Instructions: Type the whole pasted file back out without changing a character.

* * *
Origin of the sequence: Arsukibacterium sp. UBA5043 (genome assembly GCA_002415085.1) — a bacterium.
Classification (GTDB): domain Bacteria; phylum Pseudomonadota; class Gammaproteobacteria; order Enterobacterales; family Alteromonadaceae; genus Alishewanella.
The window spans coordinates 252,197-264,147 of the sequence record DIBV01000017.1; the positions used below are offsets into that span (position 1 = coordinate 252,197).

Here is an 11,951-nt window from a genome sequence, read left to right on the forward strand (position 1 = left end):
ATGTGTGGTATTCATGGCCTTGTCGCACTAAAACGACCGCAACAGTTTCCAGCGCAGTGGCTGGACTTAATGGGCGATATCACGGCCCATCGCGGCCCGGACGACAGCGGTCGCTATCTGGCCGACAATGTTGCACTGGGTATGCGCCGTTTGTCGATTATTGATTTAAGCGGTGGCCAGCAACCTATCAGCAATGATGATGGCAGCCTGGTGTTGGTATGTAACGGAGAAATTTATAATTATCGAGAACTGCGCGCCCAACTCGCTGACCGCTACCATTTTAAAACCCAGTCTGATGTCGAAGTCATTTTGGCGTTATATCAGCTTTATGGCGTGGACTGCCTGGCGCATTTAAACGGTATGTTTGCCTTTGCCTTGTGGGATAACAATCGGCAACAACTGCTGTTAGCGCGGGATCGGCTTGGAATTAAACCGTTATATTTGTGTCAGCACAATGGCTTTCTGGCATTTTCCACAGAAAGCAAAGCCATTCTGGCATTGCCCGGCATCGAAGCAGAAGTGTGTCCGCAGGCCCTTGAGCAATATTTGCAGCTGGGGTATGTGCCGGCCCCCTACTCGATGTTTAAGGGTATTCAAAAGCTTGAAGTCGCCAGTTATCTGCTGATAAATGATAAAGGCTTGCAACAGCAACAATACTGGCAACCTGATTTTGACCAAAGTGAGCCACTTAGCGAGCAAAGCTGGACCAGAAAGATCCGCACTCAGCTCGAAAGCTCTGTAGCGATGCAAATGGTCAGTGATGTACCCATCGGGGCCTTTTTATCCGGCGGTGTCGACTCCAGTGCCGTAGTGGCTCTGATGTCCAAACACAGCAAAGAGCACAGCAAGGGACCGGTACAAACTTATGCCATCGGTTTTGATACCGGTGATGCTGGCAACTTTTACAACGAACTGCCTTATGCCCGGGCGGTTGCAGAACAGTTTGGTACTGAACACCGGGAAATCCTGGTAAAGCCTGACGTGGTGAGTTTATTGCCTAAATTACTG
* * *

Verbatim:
Origin of the sequence: Arsukibacterium sp. UBA5043 (genome assembly GCA_002415085.1) — a bacterium.
Classification (GTDB): domain Bacteria; phylum Pseudomonadota; class Gammaproteobacteria; order Enterobacterales; family Alteromonadaceae; genus Alishewanella.
The window spans coordinates 252,197-264,147 of the sequence record DIBV01000017.1; the positions used below are offsets into that span (position 1 = coordinate 252,197).

Here is an 11,951-nt window from a genome sequence, read left to right on the forward strand (position 1 = left end):
ATGTGTGGTATTCATGGCCTTGTCGCACTAAAACGACCGCAACAGTTTCCAGCGCAGTGGCTGGACTTAATGGGCGATATCACGGCCCATCGCGGCCCGGACGACAGCGGTCGCTATCTGGCCGACAATGTTGCACTGGGTATGCGCCGTTTGTCGATTATTGATTTAAGCGGTGGCCAGCAACCTATCAGCAATGATGATGGCAGCCTGGTGTTGGTATGTAACGGAGAAATTTATAATTATCGAGAACTGCGCGCCCAACTCGCTGACCGCTACCATTTTAAAACCCAGTCTGATGTCGAAGTCATTTTGGCGTTATATCAGCTTTATGGCGTGGACTGCCTGGCGCATTTAAACGGTATGTTTGCCTTTGCCTTGTGGGATAACAATCGGCAACAACTGCTGTTAGCGCGGGATCGGCTTGGAATTAAACCGTTATATTTGTGTCAGCACAATGGCTTTCTGGCATTTTCCACAGAAAGCAAAGCCATTCTGGCATTGCCCGGCATCGAAGCAGAAGTGTGTCCGCAGGCCCTTGAGCAATATTTGCAGCTGGGGTATGTGCCGGCCCCCTACTCGATGTTTAAGGGTATTCAAAAGCTTGAAGTCGCCAGTTATCTGCTGATAAATGATAAAGGCTTGCAACAGCAACAATACTGGCAACCTGATTTTGACCAAAGTGAGCCACTTAGCGAGCAAAGCTGGACCAGAAAGATCCGCACTCAGCTCGAAAGCTCTGTAGCGATGCAAATGGTCAGTGATGTACCCATCGGGGCCTTTTTATCCGGCGGTGTCGACTCCAGTGCCGTAGTGGCTCTGATGTCCAAACACAGCAAAGAGCACAGCAAGGGACCGGTACAAACTTATGCCATCGGTTTTGATACCGGTGATGCTGGCAACTTTTACAACGAACTGCCTTATGCCCGGGCGGTTGCAGAACAGTTTGGTACTGAACACCGGGAAATCCTGGTAAAGCCTGACGTGGTGAGTTTATTGCCTAAATTACTG